Under 44? Get ready to live forever!

I found some UK statistics from the UK government’s Office for National Statistics recently – they were prepared for the Department of Work and Pensions to determine how much the government needs to put by in pensions. (If you want to skip the statistics and just want to know when you might live forever, feel free to jump to the last paragraph now!) These statistics are particularly interesting as they look at life expectancy when a person is already aged 65 – so they avoid the big impacts on life expectancy “at birth” statistics from the 20th century including better child birth care, antibiotics and the world wars.

Up until the last few years not only has there been a steady increase in life expectancy at 65, but also a steady increase in the rate it is increasing. To make it easier to see, I’ve not plotted the life expectancy but the year-on-year increase in life expectancy when aged 65. That’s the red line on the graph, smoothed out with a 10 year trailing average (of average male & female life expectancy).

Annual Increase in Life Expectancy Age 65

Using a standard linear trend line (in black) you can see a steady increase.  Now what happens when the black line reaches 1.0? At that point people about to retire will start having their life expectancy increase by one year for every year they live*. So when will that be? Continuing the trend line shows indefinite life extension being reached in 2136.

But what about all the talk about exponential growth in medical technology? Oh yes! Don’t think I’d forgotten about that. Look at the green curve – this is a best fit exponential curve for the same data. Even with the recent trail off it still shows exponential growth. So when does this line reach 1.0? Much sooner – using the formula for the trend line Excel chucked back at me, this curve hits jackpot in 2036, a whole century sooner. So if you’re currently under 44 (in 2015) you’ll reach 65 just as life expectancy is increasing as fast as you’re living – welcome to immortality!

*OK in a year’s time you’re now 66 so not quite at the same point on the graph, but a couple of years later life expectancy will be increasing faster that time passes so this seems as good a point as any to say on average people will be living forever.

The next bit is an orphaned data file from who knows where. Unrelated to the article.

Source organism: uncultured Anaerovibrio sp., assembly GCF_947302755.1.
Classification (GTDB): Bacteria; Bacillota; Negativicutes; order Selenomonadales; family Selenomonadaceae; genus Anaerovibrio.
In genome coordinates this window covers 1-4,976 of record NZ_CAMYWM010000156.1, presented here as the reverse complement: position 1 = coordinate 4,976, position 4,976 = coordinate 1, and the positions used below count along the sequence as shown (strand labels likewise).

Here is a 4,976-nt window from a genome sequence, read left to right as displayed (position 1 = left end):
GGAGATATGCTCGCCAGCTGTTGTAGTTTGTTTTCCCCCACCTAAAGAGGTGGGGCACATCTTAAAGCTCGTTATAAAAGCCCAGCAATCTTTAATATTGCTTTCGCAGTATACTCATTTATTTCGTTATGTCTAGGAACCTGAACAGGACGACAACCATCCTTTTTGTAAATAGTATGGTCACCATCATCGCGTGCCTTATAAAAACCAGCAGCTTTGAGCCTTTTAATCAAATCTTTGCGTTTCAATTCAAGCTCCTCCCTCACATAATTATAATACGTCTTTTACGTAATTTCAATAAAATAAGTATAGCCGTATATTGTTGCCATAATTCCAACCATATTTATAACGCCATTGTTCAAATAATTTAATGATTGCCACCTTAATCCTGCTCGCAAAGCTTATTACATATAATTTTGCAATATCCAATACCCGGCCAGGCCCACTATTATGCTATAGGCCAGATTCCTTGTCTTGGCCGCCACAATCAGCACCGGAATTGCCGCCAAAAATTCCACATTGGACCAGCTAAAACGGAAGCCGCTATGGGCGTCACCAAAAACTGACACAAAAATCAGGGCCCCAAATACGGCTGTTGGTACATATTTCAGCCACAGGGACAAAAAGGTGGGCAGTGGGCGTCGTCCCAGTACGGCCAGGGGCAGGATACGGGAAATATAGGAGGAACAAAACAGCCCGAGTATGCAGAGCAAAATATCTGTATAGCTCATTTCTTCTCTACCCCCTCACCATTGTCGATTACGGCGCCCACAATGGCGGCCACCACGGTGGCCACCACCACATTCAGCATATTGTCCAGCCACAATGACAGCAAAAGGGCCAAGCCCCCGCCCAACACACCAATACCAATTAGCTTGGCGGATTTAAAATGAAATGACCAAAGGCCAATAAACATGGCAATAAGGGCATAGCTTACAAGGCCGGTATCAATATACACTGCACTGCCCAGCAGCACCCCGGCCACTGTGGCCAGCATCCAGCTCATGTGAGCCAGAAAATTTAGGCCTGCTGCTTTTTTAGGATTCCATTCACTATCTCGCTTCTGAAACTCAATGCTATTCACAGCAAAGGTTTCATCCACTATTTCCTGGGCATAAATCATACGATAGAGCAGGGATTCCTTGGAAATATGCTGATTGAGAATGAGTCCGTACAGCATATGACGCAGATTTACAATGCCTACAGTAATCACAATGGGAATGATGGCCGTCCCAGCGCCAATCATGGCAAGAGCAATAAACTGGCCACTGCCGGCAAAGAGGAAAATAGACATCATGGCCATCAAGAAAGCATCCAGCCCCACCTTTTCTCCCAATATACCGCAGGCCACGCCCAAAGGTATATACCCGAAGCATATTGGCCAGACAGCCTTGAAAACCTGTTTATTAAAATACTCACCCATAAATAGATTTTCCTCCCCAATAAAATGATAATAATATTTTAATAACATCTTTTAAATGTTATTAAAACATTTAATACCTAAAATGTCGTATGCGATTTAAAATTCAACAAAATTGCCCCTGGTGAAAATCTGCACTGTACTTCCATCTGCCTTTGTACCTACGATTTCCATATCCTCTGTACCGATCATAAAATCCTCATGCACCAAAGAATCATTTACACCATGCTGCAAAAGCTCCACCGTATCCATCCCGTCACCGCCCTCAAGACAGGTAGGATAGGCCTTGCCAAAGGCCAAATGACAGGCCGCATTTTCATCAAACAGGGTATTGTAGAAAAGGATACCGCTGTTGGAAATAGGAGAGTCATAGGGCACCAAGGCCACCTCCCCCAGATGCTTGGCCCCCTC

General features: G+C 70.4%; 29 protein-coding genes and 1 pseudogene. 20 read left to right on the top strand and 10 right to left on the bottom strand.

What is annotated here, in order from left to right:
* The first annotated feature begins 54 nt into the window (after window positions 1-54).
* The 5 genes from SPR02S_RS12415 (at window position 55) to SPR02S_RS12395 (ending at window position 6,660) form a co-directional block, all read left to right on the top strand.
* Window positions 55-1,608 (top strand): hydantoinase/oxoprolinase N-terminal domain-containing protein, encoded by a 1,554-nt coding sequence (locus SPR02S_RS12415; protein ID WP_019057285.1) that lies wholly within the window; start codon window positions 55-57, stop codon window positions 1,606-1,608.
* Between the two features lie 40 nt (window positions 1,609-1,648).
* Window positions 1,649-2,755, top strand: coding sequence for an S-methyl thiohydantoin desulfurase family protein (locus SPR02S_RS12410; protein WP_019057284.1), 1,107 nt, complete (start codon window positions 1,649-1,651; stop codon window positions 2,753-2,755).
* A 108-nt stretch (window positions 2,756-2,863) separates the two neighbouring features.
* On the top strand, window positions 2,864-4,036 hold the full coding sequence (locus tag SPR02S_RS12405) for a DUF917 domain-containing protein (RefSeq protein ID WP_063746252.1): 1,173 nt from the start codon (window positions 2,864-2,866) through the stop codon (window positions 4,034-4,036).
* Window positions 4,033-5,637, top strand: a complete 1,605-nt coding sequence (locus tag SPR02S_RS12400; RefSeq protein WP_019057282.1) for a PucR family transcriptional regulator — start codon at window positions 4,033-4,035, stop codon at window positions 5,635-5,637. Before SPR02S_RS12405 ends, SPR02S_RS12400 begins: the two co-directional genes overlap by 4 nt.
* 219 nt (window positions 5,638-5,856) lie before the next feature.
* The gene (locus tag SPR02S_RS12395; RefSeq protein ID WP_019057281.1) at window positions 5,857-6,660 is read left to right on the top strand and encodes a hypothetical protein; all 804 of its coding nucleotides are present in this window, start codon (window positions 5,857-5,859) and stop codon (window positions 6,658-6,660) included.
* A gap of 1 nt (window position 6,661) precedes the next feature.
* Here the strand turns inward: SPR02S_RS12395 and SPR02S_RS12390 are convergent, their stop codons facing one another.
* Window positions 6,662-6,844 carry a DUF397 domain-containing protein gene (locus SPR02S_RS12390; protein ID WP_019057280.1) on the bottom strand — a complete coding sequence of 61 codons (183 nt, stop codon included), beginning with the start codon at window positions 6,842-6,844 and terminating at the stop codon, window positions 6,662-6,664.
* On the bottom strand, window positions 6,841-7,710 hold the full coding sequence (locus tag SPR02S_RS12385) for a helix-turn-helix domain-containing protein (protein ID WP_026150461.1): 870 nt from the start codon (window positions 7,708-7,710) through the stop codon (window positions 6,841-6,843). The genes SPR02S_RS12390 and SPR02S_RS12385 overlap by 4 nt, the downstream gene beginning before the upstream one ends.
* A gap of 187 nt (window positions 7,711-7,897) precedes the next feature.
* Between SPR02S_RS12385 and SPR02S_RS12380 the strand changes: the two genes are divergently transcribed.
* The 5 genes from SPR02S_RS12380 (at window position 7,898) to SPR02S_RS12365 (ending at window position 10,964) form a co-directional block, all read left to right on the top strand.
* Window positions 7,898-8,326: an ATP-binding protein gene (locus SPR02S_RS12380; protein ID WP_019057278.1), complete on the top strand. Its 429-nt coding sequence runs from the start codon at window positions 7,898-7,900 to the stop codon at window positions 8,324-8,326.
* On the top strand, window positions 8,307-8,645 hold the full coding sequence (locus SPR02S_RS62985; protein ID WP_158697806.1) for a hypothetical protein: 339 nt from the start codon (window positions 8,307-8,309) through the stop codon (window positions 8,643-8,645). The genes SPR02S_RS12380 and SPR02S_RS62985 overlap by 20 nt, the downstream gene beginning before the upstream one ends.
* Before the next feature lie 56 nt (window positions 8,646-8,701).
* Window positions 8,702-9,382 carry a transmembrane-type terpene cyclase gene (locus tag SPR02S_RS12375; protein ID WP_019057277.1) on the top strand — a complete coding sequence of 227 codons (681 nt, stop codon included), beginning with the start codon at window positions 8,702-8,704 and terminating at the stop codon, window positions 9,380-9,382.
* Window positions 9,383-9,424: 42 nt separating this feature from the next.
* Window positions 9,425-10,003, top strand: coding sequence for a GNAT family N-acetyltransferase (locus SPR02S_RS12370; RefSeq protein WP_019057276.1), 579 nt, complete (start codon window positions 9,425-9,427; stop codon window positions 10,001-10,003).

Data source: Cohort Estimates of Life Expectancy at Age 65

Virtual Bodies are Accelerating Research and Diagnostics

Technology accelerates rapidly because it’s growing exponentially, but does this apply to medical technology? One place it certainly does is in virtual organisms – 3D digital models of cells, individual organs and even whole bodies.

Virtual Bodies are Accelerating Research and Diagnostics

Lots of medical research is initially based on animal models – that is, studying non-human organisms such as worms, mice or monkeys, to see what affect drugs, gene therapy and physical procedures have on them. One advantage of these models is ethics  – people are less concerned if 1000 worms die in the course of science than a single human, though of course there are many that would prefer to ban animal testing especially on our closest relatives such as other primates. Another advantage is timescales, and this is particularly important when looking at longevity treatments. Even if we had a drug that we were confident did no harm, and signed up 1000 willing human volunteers to test it, it would take decades before we would know if it was an effective anti-aging treatment. However, using worms with lifespans of weeks, or mice who only live for 1-2 years, the effectiveness can be seen quickly, enabling different types and dosages of drugs to be tested before considering human trials. But as well as the animal rights considerations, this still takes years of research and a lot of manual (and expensive) handling of the creatures under test.

So what if we could create a virtual model of an entire worm, mouse or even human. If this was accurate enough to respond to physical and chemical factors, taking into account the complex interactions within the body, we could test as many different drug candidates as we could feed into the computer. And as computing power continues to grow exponentially we can then turn up the speed and see the results overnight that even with worms might take several weeks.

We’re already getting close to this scenario. Research teams around the world are working on individual organs and also linking these up together to demonstrate how the entire body would react. Here are just a few examples: